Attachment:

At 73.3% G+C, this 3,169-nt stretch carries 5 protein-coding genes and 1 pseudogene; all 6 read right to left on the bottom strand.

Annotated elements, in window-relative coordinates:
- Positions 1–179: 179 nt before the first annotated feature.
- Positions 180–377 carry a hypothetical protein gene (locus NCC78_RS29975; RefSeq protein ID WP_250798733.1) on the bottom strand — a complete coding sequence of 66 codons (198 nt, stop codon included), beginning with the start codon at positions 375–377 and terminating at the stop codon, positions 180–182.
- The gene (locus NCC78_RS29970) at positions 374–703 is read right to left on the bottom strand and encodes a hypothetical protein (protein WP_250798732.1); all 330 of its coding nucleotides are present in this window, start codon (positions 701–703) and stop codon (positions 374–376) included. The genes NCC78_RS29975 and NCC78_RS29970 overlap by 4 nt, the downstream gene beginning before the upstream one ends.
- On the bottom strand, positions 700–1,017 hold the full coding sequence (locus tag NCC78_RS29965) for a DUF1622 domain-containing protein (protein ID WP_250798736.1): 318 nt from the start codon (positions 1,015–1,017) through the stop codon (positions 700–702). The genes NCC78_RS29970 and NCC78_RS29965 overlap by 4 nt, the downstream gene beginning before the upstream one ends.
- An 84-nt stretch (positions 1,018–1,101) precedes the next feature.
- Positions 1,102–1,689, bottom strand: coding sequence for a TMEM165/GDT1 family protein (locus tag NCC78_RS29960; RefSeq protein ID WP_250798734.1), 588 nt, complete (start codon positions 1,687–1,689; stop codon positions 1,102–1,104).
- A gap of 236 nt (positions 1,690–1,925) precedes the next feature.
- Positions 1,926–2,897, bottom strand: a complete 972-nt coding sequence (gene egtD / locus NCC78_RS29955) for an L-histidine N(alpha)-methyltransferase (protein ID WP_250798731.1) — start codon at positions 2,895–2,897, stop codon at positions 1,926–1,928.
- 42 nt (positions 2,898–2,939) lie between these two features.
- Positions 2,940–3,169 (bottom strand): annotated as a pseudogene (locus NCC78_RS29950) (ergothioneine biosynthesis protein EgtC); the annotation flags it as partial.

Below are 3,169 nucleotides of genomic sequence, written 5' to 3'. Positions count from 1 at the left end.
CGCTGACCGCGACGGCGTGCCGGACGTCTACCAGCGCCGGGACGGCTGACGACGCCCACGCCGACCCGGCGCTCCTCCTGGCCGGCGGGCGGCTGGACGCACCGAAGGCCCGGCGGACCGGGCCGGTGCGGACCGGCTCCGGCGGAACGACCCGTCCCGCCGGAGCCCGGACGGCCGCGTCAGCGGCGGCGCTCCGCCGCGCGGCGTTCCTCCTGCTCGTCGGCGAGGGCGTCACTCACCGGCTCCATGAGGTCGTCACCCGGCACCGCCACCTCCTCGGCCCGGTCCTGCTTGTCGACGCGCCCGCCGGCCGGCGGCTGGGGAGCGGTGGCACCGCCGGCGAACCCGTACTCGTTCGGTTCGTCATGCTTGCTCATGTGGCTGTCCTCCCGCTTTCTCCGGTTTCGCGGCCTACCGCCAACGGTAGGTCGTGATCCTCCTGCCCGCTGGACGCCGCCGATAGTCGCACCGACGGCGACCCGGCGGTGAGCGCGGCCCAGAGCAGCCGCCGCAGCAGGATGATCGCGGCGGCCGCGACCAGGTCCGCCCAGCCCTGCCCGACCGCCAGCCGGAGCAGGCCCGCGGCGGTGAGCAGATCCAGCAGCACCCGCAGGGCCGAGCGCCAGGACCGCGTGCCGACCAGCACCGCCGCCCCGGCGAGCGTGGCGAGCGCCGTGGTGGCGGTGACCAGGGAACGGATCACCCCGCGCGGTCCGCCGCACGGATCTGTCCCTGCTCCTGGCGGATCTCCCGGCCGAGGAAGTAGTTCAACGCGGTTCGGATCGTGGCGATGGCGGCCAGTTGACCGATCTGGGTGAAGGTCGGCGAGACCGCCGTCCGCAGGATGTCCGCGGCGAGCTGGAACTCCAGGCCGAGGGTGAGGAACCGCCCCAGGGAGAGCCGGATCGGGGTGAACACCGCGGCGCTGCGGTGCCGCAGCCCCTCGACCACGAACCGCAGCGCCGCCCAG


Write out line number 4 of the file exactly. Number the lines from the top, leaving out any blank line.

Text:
- Positions 180–377 carry a hypothetical protein gene (locus NCC78_RS29975; RefSeq protein ID WP_250798733.1) on the bottom strand — a complete coding sequence of 66 codons (198 nt, stop codon included), beginning with the start codon at positions 375–377 and terminating at the stop codon, positions 180–182.